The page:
I hope all of you are experiencing the greatest joys this season can have to offer. My personal history with Christmastime is spotty (at the least), but the very woman who inspires and whose recovery fuels this blog single-handedly returned the love and joy of the Holidays to my heart, and it is in that spirit that I work to bring Christmas joy into this home and to share it with each and every soul I encounter.

Jacquelynn and I have made a significant turn this week. While there are always difficulties and tears, her curiosity and thirst for improvement have reached a point where she is eager to begin retraining her brain. To that end, we went out this morning and purchased several sets of beginner math and phonics flashcards. Considering she truly is such a polymath, I was concerned about trying something so basic as she may consider it insulting, I was also a bit worried that if she did have difficulty with them, it would hurt her even more.

This, by the way, is what my father referred to as “borrowing trouble”, and I should damn well know better.

So, we went to our local United Art And Education store (a favorite place of mine) and purchased 4 decks; Addition, Subtraction, Phonics, and Words. I think we’ll begin with words, as nouns seem to be her biggest hang up in expressing herself.   Additionally, this is a focus of the Montreal Cognitive Assessment (MOCA) test everyone wants to put her through every time we visit a doctor. This may empower her to face those tests with confidence rather than the immense pressure that all but paralyzes her each time.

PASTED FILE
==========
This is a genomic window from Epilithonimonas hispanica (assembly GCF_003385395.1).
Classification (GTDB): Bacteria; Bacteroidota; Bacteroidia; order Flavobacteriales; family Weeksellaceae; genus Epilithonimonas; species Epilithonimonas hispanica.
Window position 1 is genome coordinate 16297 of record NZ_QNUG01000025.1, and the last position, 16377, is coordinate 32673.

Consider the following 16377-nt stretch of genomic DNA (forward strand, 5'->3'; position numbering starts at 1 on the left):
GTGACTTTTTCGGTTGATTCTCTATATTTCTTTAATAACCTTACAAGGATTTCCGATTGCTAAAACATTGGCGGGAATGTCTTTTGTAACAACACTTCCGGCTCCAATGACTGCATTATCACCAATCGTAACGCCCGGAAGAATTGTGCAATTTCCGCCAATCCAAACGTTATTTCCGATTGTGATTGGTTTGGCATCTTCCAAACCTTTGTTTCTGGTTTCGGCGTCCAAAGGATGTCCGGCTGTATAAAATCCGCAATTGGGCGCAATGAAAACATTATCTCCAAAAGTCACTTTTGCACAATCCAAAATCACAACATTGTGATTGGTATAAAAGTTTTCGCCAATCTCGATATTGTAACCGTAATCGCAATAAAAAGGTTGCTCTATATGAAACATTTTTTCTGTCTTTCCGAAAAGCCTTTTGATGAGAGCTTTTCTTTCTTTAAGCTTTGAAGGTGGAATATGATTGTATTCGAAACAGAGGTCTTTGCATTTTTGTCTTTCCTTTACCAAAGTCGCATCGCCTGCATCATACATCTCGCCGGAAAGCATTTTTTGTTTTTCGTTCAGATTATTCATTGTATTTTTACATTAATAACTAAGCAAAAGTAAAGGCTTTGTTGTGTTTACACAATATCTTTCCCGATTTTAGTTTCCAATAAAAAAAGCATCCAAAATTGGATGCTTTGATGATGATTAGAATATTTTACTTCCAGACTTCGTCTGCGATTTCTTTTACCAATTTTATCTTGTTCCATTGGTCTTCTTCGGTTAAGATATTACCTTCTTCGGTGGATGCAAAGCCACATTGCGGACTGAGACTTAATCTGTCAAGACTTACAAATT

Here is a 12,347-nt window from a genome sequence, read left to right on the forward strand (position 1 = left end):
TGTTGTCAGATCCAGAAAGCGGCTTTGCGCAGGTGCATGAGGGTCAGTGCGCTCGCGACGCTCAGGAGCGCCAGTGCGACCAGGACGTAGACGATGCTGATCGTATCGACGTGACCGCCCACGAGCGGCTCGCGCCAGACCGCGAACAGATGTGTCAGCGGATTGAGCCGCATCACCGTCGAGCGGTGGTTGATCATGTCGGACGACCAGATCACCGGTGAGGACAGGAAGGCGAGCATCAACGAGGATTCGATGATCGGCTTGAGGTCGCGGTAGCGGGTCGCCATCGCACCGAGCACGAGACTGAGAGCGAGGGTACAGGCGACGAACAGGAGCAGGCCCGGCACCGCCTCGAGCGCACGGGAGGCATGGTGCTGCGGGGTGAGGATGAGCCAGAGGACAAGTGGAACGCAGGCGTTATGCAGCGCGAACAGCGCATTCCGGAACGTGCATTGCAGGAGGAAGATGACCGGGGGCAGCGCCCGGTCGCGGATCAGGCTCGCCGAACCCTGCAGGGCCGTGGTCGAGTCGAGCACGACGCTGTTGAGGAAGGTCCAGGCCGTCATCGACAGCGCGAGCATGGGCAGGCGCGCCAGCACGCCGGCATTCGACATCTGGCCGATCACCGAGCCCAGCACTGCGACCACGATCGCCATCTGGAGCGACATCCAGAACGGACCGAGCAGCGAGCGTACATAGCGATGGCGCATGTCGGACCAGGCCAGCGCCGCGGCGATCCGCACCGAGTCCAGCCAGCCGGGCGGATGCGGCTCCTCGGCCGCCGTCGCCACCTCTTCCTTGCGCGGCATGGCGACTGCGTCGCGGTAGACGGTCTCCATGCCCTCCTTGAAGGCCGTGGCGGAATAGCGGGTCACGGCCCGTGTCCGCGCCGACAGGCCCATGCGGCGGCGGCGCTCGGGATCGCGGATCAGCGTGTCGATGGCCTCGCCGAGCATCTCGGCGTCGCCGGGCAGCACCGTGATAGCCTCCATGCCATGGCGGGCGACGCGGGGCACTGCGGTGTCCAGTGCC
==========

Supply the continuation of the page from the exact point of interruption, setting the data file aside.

During the conversations that led to this shopping trip, I reviewed with her the most recent improvements I’ve noticed in her recovery.   These so excited her that she instantly began reaching and asking for more ways to exercise and hone her mind.   Individually, many of the recent changes for the better in her everyday behavior could be seen as insignificant, but taken collectively, they would seem to indicate an increase in cognitive capacity. However small, these things must be highlighted and pointed out, and they must also be celebrated.   This helps to give life and reality to the feeling of improvement, and to buoy her spirits when she occasionally feels that she’s going backward rather than forward.